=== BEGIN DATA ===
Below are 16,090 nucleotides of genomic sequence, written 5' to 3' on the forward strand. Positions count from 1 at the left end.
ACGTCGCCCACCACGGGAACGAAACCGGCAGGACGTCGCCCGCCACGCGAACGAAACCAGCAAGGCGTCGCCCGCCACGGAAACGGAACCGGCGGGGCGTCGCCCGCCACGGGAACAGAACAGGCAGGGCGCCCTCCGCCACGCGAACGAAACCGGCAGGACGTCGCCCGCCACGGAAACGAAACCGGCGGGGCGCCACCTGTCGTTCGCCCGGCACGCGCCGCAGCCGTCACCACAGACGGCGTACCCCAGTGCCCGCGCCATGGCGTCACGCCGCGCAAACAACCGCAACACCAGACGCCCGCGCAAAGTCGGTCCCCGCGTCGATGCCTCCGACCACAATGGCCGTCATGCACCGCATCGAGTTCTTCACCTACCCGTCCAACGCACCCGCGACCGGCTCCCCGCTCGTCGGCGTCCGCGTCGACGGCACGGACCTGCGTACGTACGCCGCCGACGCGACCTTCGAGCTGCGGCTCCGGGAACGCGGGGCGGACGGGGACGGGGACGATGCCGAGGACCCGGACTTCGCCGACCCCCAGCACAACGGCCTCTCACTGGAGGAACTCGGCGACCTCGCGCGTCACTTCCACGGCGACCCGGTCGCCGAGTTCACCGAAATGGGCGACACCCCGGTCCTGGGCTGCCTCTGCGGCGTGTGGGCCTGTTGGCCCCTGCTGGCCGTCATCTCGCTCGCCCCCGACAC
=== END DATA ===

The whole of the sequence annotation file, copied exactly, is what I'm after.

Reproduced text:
Below are 16,090 nucleotides of genomic sequence, written 5' to 3' on the forward strand. Positions count from 1 at the left end.
ACGTCGCCCACCACGGGAACGAAACCGGCAGGACGTCGCCCGCCACGCGAACGAAACCAGCAAGGCGTCGCCCGCCACGGAAACGGAACCGGCGGGGCGTCGCCCGCCACGGGAACAGAACAGGCAGGGCGCCCTCCGCCACGCGAACGAAACCGGCAGGACGTCGCCCGCCACGGAAACGAAACCGGCGGGGCGCCACCTGTCGTTCGCCCGGCACGCGCCGCAGCCGTCACCACAGACGGCGTACCCCAGTGCCCGCGCCATGGCGTCACGCCGCGCAAACAACCGCAACACCAGACGCCCGCGCAAAGTCGGTCCCCGCGTCGATGCCTCCGACCACAATGGCCGTCATGCACCGCATCGAGTTCTTCACCTACCCGTCCAACGCACCCGCGACCGGCTCCCCGCTCGTCGGCGTCCGCGTCGACGGCACGGACCTGCGTACGTACGCCGCCGACGCGACCTTCGAGCTGCGGCTCCGGGAACGCGGGGCGGACGGGGACGGGGACGATGCCGAGGACCCGGACTTCGCCGACCCCCAGCACAACGGCCTCTCACTGGAGGAACTCGGCGACCTCGCGCGTCACTTCCACGGCGACCCGGTCGCCGAGTTCACCGAAATGGGCGACACCCCGGTCCTGGGCTGCCTCTGCGGCGTGTGGGCCTGTTGGCCCCTGCTGGCCGTCATCTCGCTCGCCCCCGACAC